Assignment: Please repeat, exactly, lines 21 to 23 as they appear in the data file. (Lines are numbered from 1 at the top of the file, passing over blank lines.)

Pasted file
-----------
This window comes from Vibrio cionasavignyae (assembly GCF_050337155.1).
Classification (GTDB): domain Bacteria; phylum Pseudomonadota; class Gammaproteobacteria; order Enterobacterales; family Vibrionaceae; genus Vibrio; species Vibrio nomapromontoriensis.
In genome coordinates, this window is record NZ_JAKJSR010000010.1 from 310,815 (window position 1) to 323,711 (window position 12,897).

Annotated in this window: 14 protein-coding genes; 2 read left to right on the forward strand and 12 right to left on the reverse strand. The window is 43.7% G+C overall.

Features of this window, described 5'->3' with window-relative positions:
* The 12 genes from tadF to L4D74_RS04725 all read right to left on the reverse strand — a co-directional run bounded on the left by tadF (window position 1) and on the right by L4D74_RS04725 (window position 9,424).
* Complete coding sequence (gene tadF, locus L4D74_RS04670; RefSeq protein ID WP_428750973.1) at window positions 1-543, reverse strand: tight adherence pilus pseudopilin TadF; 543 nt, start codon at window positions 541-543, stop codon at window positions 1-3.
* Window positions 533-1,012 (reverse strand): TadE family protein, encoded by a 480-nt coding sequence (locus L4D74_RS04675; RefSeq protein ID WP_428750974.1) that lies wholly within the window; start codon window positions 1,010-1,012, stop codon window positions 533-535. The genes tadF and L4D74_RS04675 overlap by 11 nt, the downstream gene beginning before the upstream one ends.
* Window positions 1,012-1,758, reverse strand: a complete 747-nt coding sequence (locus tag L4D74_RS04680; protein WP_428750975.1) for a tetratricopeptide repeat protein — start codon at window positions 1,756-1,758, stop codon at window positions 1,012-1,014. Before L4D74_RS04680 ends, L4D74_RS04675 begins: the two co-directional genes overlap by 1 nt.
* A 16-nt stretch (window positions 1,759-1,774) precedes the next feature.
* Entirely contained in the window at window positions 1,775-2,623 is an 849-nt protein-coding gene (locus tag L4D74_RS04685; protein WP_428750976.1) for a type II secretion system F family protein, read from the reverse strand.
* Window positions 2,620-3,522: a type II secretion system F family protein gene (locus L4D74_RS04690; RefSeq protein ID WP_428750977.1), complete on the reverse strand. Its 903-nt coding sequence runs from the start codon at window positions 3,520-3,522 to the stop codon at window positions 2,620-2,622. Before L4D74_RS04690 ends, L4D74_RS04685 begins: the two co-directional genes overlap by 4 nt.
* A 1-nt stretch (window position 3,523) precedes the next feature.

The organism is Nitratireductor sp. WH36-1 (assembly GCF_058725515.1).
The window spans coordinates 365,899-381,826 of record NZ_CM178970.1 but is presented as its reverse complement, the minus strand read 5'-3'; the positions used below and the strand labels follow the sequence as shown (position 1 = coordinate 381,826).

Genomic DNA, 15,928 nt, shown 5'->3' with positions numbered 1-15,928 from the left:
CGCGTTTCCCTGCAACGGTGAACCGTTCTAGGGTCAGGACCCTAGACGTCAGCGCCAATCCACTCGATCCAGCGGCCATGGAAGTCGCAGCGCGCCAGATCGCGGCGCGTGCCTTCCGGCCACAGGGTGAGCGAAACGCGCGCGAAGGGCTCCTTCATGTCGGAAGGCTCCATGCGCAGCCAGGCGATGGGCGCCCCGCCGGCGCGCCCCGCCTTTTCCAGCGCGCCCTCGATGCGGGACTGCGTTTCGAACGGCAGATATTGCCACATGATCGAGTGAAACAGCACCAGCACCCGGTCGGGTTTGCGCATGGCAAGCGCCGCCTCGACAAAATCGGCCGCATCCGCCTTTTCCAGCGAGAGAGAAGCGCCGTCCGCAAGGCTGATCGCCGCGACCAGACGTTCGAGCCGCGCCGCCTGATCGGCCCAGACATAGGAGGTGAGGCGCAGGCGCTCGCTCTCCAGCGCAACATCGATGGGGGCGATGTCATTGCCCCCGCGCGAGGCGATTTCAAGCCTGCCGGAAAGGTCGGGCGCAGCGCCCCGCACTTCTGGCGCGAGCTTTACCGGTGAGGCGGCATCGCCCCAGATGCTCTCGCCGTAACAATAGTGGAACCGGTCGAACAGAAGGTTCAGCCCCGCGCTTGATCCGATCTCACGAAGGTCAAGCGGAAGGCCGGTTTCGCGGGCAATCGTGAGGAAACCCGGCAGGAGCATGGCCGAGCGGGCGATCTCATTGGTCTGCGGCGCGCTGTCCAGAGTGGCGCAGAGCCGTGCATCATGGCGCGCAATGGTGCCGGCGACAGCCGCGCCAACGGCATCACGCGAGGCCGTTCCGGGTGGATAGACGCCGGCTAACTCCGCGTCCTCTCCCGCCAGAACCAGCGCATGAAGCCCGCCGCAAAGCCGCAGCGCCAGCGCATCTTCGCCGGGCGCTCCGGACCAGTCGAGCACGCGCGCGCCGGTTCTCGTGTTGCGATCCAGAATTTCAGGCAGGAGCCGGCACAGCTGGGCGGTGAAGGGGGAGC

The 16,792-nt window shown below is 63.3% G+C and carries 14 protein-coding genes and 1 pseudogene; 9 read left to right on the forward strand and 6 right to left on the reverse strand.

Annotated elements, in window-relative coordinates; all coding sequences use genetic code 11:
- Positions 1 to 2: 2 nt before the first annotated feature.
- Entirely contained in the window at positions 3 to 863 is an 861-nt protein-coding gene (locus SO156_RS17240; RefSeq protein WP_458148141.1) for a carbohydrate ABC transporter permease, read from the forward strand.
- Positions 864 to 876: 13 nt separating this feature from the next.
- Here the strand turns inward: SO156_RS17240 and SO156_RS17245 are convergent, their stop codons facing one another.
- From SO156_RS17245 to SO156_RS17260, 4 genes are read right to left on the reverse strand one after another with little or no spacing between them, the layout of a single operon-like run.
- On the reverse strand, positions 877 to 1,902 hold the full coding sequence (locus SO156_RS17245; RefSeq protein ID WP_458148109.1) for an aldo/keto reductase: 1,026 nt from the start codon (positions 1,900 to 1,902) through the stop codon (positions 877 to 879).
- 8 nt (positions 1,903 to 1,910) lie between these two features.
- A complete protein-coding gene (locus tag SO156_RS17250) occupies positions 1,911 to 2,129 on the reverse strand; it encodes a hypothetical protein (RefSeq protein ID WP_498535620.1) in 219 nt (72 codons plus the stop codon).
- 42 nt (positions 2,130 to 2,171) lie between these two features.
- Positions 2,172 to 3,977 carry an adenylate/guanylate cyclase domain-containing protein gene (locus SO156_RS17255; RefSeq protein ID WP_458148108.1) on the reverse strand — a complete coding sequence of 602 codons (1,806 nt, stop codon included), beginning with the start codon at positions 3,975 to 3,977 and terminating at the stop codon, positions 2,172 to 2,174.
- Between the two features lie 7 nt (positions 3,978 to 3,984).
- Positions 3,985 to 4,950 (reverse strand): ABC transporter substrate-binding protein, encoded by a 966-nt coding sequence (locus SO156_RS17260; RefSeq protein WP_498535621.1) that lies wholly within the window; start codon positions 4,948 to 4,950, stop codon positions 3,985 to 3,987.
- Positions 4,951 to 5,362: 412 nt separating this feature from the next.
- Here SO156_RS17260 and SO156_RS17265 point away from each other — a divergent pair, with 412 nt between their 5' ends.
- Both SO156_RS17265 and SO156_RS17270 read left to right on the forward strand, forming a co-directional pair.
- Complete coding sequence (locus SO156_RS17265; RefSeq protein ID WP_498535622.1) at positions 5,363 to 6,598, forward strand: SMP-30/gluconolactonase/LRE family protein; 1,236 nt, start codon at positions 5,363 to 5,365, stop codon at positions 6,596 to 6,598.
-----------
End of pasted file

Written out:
- Entirely contained in the window at positions 3 to 863 is an 861-nt protein-coding gene (locus SO156_RS17240; RefSeq protein WP_458148141.1) for a carbohydrate ABC transporter permease, read from the forward strand.
- Positions 864 to 876: 13 nt separating this feature from the next.
- Here the strand turns inward: SO156_RS17240 and SO156_RS17245 are convergent, their stop codons facing one another.